Original Research

The role of technology in the economic growth of South Africa: The case of frequency allocations to cellular operators

André Mellet
The Journal for Transdisciplinary Research in Southern Africa | Vol 3, No 2 | a332 | DOI: https://doi.org/10.4102/td.v3i2.332 | © 2007 André Mellet | This work is licensed under CC Attribution 4.0
Submitted: 11 March 2016 | Published: 11 April 2007

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André Mellet, North-West University, South Africa

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Economists associate long-term economic growth with technological progress. Earlier growth literature, as well as modern literature, states to sustain a positive growth rate of output per capita in the long run, there must be continual advances in technological knowledge. This
fact is embedded in one of the main growth models, namely the Solow growth model. This article firstly discusses the connection between technology and growth in the various models. Any country needs a positive real growth to develop. To create a better scenario for
all its inhabitants, it is therefore important that technological development must be employed in the system. Secondly the focus is on analyzing the role of technology and mobile phones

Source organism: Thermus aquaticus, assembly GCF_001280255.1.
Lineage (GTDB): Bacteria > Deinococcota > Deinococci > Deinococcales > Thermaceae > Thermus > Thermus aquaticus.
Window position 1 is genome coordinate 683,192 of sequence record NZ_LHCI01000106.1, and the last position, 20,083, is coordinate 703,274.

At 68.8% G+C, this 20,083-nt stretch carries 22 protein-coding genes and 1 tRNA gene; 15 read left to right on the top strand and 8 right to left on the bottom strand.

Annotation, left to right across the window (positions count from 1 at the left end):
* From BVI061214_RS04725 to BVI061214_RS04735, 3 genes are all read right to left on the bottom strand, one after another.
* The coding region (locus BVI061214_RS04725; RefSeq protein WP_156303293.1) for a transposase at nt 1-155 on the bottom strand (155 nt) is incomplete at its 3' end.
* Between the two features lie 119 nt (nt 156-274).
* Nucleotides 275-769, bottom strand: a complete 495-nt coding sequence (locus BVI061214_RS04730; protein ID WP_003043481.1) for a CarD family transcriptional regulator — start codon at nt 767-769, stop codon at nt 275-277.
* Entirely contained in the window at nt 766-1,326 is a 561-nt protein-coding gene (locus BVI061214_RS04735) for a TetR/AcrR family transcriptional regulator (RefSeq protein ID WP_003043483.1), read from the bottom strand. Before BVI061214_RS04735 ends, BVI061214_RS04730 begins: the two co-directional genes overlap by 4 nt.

from a growth perspective in developing countries. Various studies by independent annalists are referred to regarding studies about the impact of mobile phones in Africa. Various African countries experienced development by using more mobile phones. Finally, attention is given to frequency allocation to provide voice or data access services for mobile phone users by ICASA, as the controlling body in South Africa. This scarce resource is not effectively allocated for the following reasons: the allocation between government institutions and private sector companies is not economically equitable; and the allocation amongst private sector companies is also not economically equitable. Ineffective frequency allocation is then considered to be a waste of a scarce resource. This wastage, against the background of studies in Africa regarding mobile phones and GDP, will accordingly reduce the potential development of all the inhabitants of South Africa.


Economics, cellular technology, frequency allocations, production factors, growth theories, technology and growth, mobile phones, developing countries, Africa, competitiveness, AsgiSA, Economics, Communications Studies, Information Technology Studies, Cel


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